It was a cold, stormy day, and we were all bundled up, ready to get down and dirty, searching through cracks and crevices for what seemed to be a mythical creature. We headed out of Orange County for a data collection training day that was mostly to picture a reference site for suitable abalone habitat. My team and I weren’t getting our hopes up to find any black abs, if at all, “maybe one,” we said. We were just excited to kick off the field work of the project we had planned for three months prior and would be working on for the next few months. Little did we know it was going to be one of the best days as an MCRS student. Dr. Amy Henry went about guiding us where to start looking, and we then split up to explore the rest of the shortly exposed crevices. Suddenly, Dr. Henry yelled out, “A BLACK AB OVER HERE.” We were all so far from one another, we didn’t exactly hear what she had said, but by the excitement we could see in her face and the way she yelled out, we knew what that meant. Trying not to slip on the dampened rocks, we made our way over as quickly as possible. We searched the area and found three more!

A black abalone found during habitat assessment training day outside of Orange County.

As the project progressed and we began data collection, we were excited to search for the right spots to have as black abalone future homes. Completely disregarding the potential to find a black abalone in O.C., we went about our project, ready to see what other creatures we could find. It was a sunny day and a great low tide when we discovered a green abalone (Hailotis fulgens) in the areas we were collecting data. We continued to search and found at least fifty green abalone. Excited to see that a species related to black abalone was so abundant and thriving in such a beautiful habitat, we knew this site would be perfect. We continued to look around when suddenly my teammate Michaela yelled out, “oh my gosh, look what I found.” It didn’t register to me that it might be a black abalone—we get excited about a lot of things we find. It wasn’t a living one, but it was a black abalone shell! Then two shells! Evidence and validation, we were doing good work.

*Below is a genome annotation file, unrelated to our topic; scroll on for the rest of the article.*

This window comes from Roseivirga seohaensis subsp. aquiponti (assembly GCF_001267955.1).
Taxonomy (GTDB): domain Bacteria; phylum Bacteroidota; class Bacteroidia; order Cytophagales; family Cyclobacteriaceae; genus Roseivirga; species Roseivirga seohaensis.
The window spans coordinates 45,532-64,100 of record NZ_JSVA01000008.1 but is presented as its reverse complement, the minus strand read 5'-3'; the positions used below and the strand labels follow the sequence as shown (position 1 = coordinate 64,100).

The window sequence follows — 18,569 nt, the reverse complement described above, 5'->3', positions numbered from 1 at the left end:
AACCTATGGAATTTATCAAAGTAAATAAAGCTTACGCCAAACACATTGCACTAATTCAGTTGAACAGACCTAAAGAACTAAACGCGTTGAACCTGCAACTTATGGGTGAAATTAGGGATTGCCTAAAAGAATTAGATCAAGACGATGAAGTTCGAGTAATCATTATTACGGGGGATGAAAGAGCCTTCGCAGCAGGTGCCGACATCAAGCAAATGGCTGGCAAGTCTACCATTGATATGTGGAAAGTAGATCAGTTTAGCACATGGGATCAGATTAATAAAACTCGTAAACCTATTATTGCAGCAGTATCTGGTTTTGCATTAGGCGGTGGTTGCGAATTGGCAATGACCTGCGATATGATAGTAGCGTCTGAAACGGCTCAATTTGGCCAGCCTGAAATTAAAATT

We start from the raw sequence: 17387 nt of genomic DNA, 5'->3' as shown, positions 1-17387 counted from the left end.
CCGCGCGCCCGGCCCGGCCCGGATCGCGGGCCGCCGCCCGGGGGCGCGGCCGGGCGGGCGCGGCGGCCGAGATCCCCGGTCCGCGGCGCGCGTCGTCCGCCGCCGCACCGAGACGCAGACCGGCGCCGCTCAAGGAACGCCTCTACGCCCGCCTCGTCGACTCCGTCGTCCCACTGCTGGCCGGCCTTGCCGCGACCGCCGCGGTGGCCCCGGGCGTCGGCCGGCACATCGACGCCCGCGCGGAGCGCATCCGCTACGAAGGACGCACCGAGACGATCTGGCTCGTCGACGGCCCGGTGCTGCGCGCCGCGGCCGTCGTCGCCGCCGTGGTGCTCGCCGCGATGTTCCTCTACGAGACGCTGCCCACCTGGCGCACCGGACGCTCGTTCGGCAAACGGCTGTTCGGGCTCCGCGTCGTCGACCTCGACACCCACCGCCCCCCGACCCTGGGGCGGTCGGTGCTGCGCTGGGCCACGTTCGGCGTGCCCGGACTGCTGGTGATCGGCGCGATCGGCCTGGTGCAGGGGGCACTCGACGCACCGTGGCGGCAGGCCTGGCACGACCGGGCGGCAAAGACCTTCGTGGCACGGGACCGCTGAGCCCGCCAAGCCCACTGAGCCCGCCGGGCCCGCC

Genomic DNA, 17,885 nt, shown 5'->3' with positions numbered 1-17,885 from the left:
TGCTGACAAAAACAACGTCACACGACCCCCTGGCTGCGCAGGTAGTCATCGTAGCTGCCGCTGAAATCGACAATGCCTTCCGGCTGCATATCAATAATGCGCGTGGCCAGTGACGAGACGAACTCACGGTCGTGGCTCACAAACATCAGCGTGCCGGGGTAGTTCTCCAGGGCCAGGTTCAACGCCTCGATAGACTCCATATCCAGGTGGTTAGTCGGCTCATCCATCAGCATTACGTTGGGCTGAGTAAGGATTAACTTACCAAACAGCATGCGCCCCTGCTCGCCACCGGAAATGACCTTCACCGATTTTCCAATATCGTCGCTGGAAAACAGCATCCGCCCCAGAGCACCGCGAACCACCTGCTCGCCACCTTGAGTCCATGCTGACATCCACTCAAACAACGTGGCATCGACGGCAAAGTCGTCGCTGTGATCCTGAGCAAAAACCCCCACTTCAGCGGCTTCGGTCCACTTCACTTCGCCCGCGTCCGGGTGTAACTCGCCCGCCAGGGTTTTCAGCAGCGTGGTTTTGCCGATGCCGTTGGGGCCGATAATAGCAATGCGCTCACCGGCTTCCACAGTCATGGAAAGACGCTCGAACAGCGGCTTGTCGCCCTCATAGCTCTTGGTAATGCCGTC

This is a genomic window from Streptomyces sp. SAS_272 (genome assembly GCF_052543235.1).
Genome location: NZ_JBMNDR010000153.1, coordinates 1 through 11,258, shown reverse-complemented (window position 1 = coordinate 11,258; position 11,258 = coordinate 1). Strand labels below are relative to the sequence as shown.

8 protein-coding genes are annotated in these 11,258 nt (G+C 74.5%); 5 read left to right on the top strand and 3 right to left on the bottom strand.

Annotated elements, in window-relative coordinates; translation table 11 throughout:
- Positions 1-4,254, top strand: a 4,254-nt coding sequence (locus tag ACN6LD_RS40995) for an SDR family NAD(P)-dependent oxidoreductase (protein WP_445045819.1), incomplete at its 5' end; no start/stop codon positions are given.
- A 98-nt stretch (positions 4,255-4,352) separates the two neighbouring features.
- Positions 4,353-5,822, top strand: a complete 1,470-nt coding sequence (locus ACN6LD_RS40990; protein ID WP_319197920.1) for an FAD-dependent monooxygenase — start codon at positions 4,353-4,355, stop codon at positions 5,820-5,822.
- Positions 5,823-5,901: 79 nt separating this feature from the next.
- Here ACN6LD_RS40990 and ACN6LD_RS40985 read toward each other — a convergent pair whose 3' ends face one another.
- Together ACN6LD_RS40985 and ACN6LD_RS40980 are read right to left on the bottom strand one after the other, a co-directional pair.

Two, older looking, black abalone shells found during a survey day in Orange County.

After finding evidence of black abalone in Orange County and seeing such a small population outside of the county, my thoughts immediately went to the stories of when black abalone were so abundant. How can we get more people to care about the loss of this beautiful species? Perhaps a sense of nostalgia and belonging. During surveys, we’ve seen other majestic creatures out at low tide such as octopus, nudibranchs, anemones, urchins, sea hare, and sea stars, but there was something extraordinary about finding such a rare species and knowing that we were working to conserve it. My team and I probably won’t find a living black abalone in Orange County during our project, but we are optimistic for the future of black abalone’s return to O.C. Just wait and see.


Crosson, L. M., Wight, N., VanBlaricom, G. R., Kiryu, I., Moore, J. D., & Friedman, C. S. (2014). Abalone withering syndrome: Distribution, impacts, current diagnostic methods and new findings. Diseases of aquatic organisms, 108(3), 261-270.

Eckdahl, K. (2015). Endangered black abalone (Haliotis cracherodii) abundance and habitat availability in Southern California. Master’s Thesis, California State University, Fullerton. 

National Oceanic and Atmospheric Administration. (2020). Black Abalone. https://www.fisheries.noaa.gov/species/black-abalone#overview

National Marine Fisheries Service (NMFS). 2019. Draft Recovery Plan for the black abalone (Haliotis cracherodii). National Marine Fisheries Service, West Coast Region, Protected Resource Division, Long Beach, CA 90802. 

O’dell, S., & Schwebel, S. L. (2016). Island of the Blue Dolphins: The Complete Reader’s Edition. Univ of California Press.

Raimondi, P., Orr, D., Fletcher, N., Fedfield, M., Lohse, D., Miner, M., George, M., Gaddam, R., Engle, J., Lee, Steven, & Witaker, S. (2012). Haliotis cracherodii, on San Clemente Island.